Have you ever heard of a tontine? It is something like a financial contract that collects and invests money from a group of people.
There is a catch though: the people involved will never see their money refunded, although they will usually get returns on their investment, and ultimately all that money will go to the last person who survives.
It’s like a lottery, but to see who lives the longest. It’s not surprising to see it used as a murder plot in fictional media, like the 1966 movie “The Wrong Box” or in an episode of The Simpsons. But tontines were used in real life in the United States until the turn of the 20th century, when their use was more or less banned.
Some economists argue that a tontine could be used positively in retirement plans. Chris Farrell, principal contributor to Marketplace economics, joined Marketplace Morning Report host David Brancaccio to discuss the merits of reinstating the tontine contract in the United States.
Below is an edited transcript of their conversation.
Chris Farrell: So this film, “The Wrong Box” is about a tontine, this financial contract where a certain sum of money is set aside and, moreover, we cannot recover the money, and it is invested for the benefit of a group of people. Now here’s the twist: When some people die, their share of the fund goes to the survivors of the group. So, with periodic interest payments, distributed only to survivors, the longer you live, the higher the payment. So tontines could provide income for group members who, you know, are living longer than expected.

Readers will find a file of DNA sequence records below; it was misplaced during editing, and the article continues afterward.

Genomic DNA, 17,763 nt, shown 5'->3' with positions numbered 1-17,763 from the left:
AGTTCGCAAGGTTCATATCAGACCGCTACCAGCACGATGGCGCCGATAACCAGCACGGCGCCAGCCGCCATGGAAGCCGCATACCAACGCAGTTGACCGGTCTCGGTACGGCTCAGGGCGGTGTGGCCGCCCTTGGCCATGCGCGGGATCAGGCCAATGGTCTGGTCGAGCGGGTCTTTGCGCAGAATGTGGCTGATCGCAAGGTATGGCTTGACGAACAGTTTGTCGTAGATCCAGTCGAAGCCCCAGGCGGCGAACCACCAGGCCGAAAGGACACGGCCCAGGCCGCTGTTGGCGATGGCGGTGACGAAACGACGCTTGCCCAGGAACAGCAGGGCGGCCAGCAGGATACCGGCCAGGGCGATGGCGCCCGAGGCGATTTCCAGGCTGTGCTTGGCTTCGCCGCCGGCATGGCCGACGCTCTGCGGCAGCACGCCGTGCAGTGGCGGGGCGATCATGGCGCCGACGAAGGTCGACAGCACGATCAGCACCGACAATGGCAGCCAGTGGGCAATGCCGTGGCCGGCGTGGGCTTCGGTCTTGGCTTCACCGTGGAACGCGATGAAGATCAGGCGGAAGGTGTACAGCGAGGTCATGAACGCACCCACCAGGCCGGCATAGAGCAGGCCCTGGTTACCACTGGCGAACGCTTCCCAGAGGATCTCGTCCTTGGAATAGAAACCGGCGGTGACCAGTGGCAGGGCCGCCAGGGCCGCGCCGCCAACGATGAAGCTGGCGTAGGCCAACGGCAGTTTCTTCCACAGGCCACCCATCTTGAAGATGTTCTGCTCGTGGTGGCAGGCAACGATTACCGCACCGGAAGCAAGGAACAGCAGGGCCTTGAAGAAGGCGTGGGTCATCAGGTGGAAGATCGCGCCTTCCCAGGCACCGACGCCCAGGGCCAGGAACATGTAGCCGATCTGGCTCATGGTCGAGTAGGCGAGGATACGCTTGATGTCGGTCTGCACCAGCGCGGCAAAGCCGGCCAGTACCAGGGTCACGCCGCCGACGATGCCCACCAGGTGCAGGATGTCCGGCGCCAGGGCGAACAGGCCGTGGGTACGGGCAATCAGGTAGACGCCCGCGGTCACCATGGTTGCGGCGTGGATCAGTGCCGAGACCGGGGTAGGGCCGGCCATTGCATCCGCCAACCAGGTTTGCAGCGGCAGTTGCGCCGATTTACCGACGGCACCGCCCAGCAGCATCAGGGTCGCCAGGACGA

David Brancaccio: Why have these tontines fallen out of favor in the United States?
Farrell: OK, so they were very mundane. And I still love it, that a tontine funded the construction of the original New York Stock Exchange house in the Tontine Coffee House. Life insurance tontines were popular in 19th century America, but it was a very lightly regulated product and attracted all kinds of scams and abuse from promoters. So in the early part of the 20th century, rather than better regulation, it was essentially banned.
BrancaccioQ .: So now a financial arrangement that has been, as you say, abused and looks disgusting should be resurrected to help current retirees perhaps manage their income in their old age? Explain, Chris.
Farrell: Hey, it’s finance. OK, no, seriously, that’s what retirement experts argue in the Brookings Institution’s publication, “Wealth After Work.” And finance professor Moshe Milevsky, he’s also released a book, “King William’s Tontine”, and he’s advocating for resurrecting the tontine for retirement savers. So there are a lot of twists and turns to create the actual financial product, but let’s take the 30,000-foot perspective. First, it addresses the fear of outliving your assets. The design is more transparent than Annuities, which is a competitive product. They are cheaper for the client than annuities for a variety of reasons. And finally, and probably the biggest draw, they offer the prospect of higher returns, depending on when the people in the pool die. And regulators are confident they could possibly prevent a lot of abuses.
Brancaccio: Okay, a perfect plan. All you have to do is live longer than everyone else. Does anyone use tontines this way here in the 21st century?
Farrell: Well, former Swiss Air employees are taking advantage of the untimely deaths of their colleagues and you have also had thoughts on the tontines affecting retirement savings plans in places like Sweden and Japan. So, you know, the tontine exists and it might be a partial solution to the fear of outliving your assets.